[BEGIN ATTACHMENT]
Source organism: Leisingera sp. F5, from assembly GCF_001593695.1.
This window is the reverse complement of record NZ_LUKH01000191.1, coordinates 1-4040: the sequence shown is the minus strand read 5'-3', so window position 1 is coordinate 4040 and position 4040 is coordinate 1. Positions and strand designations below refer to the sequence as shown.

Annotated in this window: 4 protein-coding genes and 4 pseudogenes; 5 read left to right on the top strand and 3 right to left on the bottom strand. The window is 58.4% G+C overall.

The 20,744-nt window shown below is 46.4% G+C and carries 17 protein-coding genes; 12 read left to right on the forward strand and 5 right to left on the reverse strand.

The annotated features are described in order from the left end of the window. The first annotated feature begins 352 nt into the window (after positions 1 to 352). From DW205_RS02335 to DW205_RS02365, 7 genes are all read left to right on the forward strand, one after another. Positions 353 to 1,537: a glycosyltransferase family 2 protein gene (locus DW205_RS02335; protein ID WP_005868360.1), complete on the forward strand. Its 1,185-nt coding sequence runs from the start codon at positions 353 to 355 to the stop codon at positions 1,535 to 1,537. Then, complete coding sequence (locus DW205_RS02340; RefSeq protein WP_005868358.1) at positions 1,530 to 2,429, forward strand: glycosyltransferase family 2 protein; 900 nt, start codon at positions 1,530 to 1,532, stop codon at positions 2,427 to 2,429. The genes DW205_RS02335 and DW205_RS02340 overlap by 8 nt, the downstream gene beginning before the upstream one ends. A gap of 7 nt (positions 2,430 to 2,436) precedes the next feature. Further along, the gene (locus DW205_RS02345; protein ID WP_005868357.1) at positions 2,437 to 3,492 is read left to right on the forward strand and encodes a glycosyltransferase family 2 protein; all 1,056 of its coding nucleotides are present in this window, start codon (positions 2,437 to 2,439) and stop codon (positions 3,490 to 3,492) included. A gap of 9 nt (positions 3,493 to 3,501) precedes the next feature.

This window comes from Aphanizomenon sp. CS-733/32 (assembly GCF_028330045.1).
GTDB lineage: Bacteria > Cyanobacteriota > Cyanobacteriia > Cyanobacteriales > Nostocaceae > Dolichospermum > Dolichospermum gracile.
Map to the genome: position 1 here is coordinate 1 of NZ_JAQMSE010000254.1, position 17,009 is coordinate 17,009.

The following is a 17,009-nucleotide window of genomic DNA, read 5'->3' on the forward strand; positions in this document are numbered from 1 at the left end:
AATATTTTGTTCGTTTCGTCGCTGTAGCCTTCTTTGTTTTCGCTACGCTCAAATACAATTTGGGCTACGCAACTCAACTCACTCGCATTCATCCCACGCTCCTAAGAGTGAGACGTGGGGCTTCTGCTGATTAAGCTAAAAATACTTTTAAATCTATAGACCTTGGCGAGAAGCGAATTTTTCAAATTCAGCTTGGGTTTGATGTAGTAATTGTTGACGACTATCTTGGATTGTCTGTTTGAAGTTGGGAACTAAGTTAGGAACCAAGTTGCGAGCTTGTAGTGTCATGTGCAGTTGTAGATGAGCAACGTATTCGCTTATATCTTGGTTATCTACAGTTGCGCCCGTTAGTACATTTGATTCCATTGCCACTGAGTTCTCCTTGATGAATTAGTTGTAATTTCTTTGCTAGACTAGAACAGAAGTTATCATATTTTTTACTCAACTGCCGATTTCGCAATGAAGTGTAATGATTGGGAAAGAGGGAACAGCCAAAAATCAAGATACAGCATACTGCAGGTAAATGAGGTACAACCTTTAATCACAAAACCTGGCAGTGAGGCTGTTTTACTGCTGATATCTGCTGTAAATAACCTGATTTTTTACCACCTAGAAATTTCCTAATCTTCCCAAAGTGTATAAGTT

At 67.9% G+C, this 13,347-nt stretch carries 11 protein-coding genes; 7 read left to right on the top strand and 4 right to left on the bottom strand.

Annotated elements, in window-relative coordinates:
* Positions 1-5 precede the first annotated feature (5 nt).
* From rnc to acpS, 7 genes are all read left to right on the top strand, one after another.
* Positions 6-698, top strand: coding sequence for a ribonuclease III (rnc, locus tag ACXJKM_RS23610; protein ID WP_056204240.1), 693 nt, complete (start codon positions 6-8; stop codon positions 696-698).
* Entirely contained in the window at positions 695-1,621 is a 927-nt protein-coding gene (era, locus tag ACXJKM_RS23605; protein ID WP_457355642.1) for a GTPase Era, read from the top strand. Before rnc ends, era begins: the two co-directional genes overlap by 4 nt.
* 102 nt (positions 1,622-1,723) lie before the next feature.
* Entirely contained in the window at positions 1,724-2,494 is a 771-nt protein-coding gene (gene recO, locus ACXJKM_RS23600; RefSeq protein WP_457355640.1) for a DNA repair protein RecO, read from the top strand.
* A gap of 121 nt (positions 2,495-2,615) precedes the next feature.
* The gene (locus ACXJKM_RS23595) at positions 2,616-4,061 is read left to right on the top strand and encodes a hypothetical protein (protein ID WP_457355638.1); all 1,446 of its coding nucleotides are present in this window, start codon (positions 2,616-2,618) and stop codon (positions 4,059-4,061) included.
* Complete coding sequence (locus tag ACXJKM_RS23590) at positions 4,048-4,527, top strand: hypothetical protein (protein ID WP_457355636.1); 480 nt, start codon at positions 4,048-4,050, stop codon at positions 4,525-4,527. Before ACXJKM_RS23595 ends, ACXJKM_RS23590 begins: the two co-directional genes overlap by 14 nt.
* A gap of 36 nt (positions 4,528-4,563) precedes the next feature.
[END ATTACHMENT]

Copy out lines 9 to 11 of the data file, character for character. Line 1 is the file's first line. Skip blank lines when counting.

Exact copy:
The following is a 17,009-nucleotide window of genomic DNA, read 5'->3' on the forward strand; positions in this document are numbered from 1 at the left end:
AATATTTTGTTCGTTTCGTCGCTGTAGCCTTCTTTGTTTTCGCTACGCTCAAATACAATTTGGGCTACGCAACTCAACTCACTCGCATTCATCCCACGCTCCTAAGAGTGAGACGTGGGGCTTCTGCTGATTAAGCTAAAAATACTTTTAAATCTATAGACCTTGGCGAGAAGCGAATTTTTCAAATTCAGCTTGGGTTTGATGTAGTAATTGTTGACGACTATCTTGGATTGTCTGTTTGAAGTTGGGAACTAAGTTAGGAACCAAGTTGCGAGCTTGTAGTGTCATGTGCAGTTGTAGATGAGCAACGTATTCGCTTATATCTTGGTTATCTACAGTTGCGCCCGTTAGTACATTTGATTCCATTGCCACTGAGTTCTCCTTGATGAATTAGTTGTAATTTCTTTGCTAGACTAGAACAGAAGTTATCATATTTTTTACTCAACTGCCGATTTCGCAATGAAGTGTAATGATTGGGAAAGAGGGAACAGCCAAAAATCAAGATACAGCATACTGCAGGTAAATGAGGTACAACCTTTAATCACAAAACCTGGCAGTGAGGCTGTTTTACTGCTGATATCTGCTGTAAATAACCTGATTTTTTACCACCTAGAAATTTCCTAATCTTCCCAAAGTGTATAAGTT

At 67.9% G+C, this 13,347-nt stretch carries 11 protein-coding genes; 7 read left to right on the top strand and 4 right to left on the bottom strand.